Improving. Getting better. Becoming the best. Most people naturally aspire to continually improve themselves, their surroundings and their effectiveness. Although exceptions most likely exist, the criminal investigators I know jump at the chance to increase their crime solving skills through study, training and hard work, and taking advantage of any tool they can leverage to gain even more benefit. Regardless of the type of tool, if it will help solve a crime, investigators want it used in their case. DNA profiling is one tool that has become critical in its application, and by improving the strength and discrimination of a DNA profile, the value to a case increases exponentially.
So how do we, as members of the forensics and crime solving community, improve the DNA tools available to investigators? Where and what do we invest in to get the biggest bang for the buck? Based on feedback over the past several years, I submit to you that there are very limited options that can claim a higher return on investment in helping solve and prosecute crime than the superior forensic DNA collection of the M-Vac System.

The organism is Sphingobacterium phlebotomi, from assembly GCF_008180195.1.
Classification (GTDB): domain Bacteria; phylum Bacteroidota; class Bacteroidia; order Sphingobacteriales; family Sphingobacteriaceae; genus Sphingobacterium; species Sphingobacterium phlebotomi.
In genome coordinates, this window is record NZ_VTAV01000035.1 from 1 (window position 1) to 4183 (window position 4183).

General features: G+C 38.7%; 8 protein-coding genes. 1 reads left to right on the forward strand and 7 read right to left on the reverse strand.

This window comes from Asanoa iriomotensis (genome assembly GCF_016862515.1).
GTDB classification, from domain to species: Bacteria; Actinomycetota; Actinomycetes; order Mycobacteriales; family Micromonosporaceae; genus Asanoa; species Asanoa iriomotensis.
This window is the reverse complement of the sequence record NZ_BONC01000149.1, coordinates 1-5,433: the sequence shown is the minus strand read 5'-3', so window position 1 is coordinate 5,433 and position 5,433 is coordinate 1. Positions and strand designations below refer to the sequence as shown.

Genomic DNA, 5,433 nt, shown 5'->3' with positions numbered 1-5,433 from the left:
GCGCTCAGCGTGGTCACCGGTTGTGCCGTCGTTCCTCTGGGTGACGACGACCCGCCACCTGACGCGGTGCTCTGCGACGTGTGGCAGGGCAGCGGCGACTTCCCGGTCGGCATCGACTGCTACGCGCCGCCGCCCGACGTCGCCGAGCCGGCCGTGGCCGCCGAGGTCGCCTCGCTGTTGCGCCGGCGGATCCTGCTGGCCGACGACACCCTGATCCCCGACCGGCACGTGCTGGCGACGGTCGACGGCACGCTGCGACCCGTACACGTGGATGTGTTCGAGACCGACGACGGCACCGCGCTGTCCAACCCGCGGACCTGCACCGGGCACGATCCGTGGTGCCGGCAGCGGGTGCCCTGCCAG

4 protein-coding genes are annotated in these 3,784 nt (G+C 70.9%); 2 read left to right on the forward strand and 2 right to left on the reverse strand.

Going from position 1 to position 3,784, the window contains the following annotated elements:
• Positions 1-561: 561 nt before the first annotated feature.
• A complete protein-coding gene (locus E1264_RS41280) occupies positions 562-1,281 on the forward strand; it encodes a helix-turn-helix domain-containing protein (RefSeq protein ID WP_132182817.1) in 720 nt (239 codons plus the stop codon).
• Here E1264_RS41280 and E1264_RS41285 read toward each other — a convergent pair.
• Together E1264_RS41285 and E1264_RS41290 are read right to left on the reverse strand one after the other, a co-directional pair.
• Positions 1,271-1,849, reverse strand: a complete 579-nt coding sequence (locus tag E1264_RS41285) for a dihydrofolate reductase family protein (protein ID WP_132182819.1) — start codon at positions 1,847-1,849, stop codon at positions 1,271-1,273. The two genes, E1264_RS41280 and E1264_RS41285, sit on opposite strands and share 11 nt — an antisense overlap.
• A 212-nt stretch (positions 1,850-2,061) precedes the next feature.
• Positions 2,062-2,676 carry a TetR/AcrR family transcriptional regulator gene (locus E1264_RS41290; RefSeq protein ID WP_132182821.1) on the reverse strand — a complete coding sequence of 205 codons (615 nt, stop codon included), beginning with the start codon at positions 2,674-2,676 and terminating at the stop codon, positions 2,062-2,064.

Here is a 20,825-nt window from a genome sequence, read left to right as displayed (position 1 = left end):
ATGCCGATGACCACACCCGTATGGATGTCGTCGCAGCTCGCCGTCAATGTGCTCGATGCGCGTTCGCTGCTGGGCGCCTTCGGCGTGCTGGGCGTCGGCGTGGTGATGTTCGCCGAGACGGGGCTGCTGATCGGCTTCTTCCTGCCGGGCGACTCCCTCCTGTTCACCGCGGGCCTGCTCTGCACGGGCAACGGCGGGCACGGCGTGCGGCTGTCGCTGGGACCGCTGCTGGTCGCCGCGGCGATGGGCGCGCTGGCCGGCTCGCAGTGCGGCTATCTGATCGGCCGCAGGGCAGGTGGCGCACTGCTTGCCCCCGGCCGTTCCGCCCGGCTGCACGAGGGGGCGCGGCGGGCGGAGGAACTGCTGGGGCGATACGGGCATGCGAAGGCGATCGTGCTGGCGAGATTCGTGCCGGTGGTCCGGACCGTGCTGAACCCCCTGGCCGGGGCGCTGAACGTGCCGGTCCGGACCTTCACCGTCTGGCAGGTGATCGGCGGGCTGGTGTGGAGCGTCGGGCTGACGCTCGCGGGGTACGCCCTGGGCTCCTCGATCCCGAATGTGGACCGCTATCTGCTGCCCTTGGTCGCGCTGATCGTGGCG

Is that a bold statement? You bet it is! But one that is backed up with data, and more recently, casework. Let's take a look. Several years ago we took the M-Vac System to a private DNA lab and asked them to test the viability of using the M-Vac to collect DNA material from evidentiary surfaces. When the lab presented the results to us, they essentially told us they had never seen DNA collection results like what they had seen from the M-Vac. When the lab told us the M-Vac had collected up to 200X more than the swabbing method in sampling saliva from cotton, we knew the M-Vac could be a special tool in the forensics industry.
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